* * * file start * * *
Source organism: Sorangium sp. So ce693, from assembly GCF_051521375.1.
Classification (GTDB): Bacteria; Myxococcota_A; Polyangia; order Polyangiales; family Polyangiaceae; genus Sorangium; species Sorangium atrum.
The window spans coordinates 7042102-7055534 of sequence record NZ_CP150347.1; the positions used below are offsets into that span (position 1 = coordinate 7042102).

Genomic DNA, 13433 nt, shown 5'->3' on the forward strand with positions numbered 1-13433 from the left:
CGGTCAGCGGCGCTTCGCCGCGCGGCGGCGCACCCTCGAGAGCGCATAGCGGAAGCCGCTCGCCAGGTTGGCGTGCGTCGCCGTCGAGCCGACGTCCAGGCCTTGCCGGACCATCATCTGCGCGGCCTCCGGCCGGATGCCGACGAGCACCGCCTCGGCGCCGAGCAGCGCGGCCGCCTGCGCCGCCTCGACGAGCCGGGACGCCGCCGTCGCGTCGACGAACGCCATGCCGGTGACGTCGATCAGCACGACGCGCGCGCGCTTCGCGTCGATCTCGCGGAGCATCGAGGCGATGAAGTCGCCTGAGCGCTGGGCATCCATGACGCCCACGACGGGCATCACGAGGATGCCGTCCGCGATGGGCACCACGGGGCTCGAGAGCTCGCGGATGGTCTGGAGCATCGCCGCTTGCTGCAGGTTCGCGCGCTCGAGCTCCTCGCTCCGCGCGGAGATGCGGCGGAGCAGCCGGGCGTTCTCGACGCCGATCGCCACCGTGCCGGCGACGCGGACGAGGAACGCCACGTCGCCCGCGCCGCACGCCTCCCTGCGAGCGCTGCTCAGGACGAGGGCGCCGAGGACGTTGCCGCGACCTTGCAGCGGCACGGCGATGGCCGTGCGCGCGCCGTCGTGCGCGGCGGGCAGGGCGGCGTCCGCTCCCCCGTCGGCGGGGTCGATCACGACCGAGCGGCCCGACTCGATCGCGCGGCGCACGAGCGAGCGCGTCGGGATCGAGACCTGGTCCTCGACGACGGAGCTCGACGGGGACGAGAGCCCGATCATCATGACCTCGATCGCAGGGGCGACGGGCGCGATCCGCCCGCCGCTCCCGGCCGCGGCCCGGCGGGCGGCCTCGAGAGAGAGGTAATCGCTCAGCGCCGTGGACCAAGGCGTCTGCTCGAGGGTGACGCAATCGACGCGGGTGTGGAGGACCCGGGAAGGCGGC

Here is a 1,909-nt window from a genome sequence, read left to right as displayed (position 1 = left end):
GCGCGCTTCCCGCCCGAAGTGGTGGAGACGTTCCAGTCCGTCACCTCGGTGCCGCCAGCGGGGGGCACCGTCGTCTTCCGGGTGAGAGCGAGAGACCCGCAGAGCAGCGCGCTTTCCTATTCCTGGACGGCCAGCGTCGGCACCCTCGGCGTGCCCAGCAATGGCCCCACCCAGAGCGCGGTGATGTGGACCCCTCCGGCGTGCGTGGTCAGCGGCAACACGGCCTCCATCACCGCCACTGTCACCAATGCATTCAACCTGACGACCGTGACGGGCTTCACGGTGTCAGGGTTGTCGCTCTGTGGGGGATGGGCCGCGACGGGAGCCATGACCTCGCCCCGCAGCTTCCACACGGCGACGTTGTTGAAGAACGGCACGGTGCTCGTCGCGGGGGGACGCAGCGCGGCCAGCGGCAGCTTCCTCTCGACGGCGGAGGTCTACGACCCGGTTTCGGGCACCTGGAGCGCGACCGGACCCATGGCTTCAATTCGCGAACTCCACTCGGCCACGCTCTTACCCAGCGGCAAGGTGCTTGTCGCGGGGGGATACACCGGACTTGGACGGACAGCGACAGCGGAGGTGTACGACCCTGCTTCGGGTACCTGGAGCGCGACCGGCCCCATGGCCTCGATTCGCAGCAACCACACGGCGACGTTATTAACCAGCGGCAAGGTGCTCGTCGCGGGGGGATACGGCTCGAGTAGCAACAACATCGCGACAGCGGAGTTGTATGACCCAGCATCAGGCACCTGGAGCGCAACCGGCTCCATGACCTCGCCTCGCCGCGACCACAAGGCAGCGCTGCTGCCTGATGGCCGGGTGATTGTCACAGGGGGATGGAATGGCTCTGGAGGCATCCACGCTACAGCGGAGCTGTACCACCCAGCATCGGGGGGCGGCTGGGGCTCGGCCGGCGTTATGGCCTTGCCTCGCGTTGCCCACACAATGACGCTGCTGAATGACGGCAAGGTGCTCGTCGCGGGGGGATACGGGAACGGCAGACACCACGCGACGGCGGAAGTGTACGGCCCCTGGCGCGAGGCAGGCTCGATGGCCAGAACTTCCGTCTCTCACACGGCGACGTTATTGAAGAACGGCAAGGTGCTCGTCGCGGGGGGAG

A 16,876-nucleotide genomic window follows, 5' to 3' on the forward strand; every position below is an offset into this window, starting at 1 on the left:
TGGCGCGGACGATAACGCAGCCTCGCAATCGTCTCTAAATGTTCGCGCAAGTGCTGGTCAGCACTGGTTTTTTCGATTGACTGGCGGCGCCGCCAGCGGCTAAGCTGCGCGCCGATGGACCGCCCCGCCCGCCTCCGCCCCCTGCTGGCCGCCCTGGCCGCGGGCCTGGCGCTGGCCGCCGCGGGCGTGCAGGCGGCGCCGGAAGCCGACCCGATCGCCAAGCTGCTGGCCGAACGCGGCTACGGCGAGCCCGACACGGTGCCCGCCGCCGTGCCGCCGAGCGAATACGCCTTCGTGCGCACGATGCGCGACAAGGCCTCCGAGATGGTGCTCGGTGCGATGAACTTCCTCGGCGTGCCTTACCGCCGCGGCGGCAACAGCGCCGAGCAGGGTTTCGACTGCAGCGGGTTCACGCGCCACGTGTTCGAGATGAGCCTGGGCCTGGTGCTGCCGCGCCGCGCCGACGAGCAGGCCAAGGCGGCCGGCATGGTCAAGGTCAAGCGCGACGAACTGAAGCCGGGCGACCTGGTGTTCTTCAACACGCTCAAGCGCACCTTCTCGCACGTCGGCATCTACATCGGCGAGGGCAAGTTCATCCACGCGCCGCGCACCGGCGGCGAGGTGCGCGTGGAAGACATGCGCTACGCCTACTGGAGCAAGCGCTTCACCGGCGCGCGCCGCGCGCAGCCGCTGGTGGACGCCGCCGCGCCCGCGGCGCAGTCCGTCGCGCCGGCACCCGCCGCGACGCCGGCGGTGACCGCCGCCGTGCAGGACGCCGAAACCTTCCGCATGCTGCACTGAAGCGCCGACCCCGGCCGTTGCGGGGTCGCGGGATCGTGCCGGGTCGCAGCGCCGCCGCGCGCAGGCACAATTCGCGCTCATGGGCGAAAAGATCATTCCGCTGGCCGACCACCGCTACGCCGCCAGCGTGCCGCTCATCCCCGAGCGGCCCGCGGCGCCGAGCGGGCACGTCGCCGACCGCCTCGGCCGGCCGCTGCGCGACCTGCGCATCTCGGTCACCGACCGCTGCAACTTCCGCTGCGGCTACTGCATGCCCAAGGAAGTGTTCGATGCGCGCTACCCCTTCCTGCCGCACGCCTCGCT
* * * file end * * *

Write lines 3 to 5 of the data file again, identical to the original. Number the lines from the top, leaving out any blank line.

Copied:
The window spans coordinates 7042102-7055534 of sequence record NZ_CP150347.1; the positions used below are offsets into that span (position 1 = coordinate 7042102).

Genomic DNA, 13433 nt, shown 5'->3' on the forward strand with positions numbered 1-13433 from the left:
CGGTCAGCGGCGCTTCGCCGCGCGGCGGCGCACCCTCGAGAGCGCATAGCGGAAGCCGCTCGCCAGGTTGGCGTGCGTCGCCGTCGAGCCGACGTCCAGGCCTTGCCGGACCATCATCTGCGCGGCCTCCGGCCGGATGCCGACGAGCACCGCCTCGGCGCCGAGCAGCGCGGCCGCCTGCGCCGCCTCGACGAGCCGGGACGCCGCCGTCGCGTCGACGAACGCCATGCCGGTGACGTCGATCAGCACGACGCGCGCGCGCTTCGCGTCGATCTCGCGGAGCATCGAGGCGATGAAGTCGCCTGAGCGCTGGGCATCCATGACGCCCACGACGGGCATCACGAGGATGCCGTCCGCGATGGGCACCACGGGGCTCGAGAGCTCGCGGATGGTCTGGAGCATCGCCGCTTGCTGCAGGTTCGCGCGCTCGAGCTCCTCGCTCCGCGCGGAGATGCGGCGGAGCAGCCGGGCGTTCTCGACGCCGATCGCCACCGTGCCGGCGACGCGGACGAGGAACGCCACGTCGCCCGCGCCGCACGCCTCCCTGCGAGCGCTGCTCAGGACGAGGGCGCCGAGGACGTTGCCGCGACCTTGCAGCGGCACGGCGATGGCCGTGCGCGCGCCGTCGTGCGCGGCGGGCAGGGCGGCGTCCGCTCCCCCGTCGGCGGGGTCGATCACGACCGAGCGGCCCGACTCGATCGCGCGGCGCACGAGCGAGCGCGTCGGGATCGAGACCTGGTCCTCGACGACGGAGCTCGACGGGGACGAGAGCCCGATCATCATGACCTCGATCGCAGGGGCGACGGGCGCGATCCGCCCGCCGCTCCCGGCCGCGGCCCGGCGGGCGGCCTCGAGAGAGAGGTAATCGCTCAGCGCCGTGGACCAAGGCGTCTGCTCGAGGGTGACGCAATCGACGCGGGTGTGGAGGACCCGGGAAGGCGGC